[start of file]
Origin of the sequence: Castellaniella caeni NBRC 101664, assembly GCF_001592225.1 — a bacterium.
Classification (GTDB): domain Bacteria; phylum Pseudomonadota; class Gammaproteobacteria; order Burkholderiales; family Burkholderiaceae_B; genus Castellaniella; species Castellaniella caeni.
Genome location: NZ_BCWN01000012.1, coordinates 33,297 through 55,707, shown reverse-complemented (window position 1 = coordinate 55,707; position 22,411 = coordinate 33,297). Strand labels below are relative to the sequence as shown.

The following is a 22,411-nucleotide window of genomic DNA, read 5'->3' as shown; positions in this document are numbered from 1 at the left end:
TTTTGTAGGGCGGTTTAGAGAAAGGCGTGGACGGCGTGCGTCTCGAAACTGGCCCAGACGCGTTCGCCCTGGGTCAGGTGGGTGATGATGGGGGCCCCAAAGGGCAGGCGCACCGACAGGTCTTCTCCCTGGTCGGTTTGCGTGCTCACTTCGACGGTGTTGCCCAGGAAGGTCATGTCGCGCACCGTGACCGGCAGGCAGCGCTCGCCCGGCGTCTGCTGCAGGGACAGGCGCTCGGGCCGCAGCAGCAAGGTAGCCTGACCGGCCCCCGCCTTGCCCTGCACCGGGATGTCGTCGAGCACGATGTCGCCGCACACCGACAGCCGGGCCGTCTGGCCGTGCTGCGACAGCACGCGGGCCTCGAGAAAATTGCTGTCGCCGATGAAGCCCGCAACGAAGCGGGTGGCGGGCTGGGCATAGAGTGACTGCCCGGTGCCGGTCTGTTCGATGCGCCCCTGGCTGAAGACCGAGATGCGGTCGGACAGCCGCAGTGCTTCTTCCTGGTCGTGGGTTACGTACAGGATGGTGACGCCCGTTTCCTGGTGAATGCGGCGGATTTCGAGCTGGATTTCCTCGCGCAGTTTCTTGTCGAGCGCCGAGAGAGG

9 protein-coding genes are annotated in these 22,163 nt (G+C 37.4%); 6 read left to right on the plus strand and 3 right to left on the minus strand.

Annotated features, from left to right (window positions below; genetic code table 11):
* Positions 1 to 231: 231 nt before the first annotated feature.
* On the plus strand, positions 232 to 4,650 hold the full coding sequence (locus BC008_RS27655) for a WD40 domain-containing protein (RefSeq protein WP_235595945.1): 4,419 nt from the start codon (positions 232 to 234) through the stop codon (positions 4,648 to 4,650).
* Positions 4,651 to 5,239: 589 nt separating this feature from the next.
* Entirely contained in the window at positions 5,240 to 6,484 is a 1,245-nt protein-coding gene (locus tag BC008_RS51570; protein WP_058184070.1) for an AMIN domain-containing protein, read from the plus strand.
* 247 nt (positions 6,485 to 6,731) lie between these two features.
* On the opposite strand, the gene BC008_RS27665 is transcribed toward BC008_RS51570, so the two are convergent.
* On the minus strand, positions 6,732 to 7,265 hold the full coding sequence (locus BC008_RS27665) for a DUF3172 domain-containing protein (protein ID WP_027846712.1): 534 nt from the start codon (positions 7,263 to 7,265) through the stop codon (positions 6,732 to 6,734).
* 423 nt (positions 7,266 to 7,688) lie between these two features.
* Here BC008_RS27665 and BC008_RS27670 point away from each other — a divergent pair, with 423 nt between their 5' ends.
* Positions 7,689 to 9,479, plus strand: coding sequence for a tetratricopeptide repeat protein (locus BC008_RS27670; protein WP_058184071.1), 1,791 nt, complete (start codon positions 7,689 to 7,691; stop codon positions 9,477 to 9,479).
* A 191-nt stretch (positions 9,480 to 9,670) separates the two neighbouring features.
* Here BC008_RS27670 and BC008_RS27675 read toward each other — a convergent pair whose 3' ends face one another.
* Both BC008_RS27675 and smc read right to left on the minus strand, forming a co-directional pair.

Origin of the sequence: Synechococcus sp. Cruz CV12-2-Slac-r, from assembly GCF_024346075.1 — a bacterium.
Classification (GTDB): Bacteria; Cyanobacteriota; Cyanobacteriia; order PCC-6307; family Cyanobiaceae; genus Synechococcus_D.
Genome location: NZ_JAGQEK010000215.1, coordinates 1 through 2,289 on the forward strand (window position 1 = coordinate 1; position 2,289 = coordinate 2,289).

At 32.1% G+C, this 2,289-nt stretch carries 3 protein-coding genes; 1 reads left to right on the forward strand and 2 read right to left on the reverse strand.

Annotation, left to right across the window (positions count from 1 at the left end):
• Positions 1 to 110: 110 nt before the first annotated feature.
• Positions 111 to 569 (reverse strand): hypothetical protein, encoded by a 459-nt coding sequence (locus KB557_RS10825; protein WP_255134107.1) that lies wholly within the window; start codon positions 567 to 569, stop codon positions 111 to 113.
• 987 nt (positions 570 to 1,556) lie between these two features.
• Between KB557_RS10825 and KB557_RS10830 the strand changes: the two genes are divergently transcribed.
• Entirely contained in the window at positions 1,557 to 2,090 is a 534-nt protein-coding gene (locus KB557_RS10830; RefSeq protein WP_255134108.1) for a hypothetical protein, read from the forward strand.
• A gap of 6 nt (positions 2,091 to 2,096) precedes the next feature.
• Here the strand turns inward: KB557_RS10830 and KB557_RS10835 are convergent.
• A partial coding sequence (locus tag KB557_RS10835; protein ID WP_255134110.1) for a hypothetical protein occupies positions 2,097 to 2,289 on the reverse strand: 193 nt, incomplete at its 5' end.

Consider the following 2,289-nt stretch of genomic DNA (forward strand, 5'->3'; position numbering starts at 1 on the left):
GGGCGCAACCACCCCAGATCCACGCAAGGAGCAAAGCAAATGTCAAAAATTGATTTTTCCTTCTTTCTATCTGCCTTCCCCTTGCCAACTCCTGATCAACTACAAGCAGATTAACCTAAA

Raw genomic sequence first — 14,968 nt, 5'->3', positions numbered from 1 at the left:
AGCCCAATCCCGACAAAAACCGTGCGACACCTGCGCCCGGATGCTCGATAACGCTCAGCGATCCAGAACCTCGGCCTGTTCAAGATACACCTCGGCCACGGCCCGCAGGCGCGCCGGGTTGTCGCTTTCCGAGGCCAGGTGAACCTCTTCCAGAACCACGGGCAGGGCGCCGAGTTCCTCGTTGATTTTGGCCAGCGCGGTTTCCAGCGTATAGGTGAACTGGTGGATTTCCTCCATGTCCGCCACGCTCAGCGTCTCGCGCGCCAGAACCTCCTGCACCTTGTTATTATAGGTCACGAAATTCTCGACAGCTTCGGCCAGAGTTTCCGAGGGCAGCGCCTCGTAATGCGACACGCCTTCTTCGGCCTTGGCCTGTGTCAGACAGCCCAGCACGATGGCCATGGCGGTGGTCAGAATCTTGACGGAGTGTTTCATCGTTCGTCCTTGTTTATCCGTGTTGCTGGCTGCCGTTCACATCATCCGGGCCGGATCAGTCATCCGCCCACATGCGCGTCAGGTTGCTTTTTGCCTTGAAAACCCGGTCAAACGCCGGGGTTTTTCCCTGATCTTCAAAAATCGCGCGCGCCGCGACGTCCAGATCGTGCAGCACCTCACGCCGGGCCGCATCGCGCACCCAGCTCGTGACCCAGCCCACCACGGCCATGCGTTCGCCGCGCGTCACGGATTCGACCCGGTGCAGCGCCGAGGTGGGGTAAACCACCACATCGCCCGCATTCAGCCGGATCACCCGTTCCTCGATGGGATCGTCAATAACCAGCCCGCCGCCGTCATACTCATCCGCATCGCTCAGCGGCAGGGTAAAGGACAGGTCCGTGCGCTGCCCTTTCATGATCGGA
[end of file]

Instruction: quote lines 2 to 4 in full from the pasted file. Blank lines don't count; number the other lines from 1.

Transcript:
Classification (GTDB): domain Bacteria; phylum Pseudomonadota; class Gammaproteobacteria; order Burkholderiales; family Burkholderiaceae_B; genus Castellaniella; species Castellaniella caeni.
Genome location: NZ_BCWN01000012.1, coordinates 33,297 through 55,707, shown reverse-complemented (window position 1 = coordinate 55,707; position 22,411 = coordinate 33,297). Strand labels below are relative to the sequence as shown.

The following is a 22,411-nucleotide window of genomic DNA, read 5'->3' as shown; positions in this document are numbered from 1 at the left end: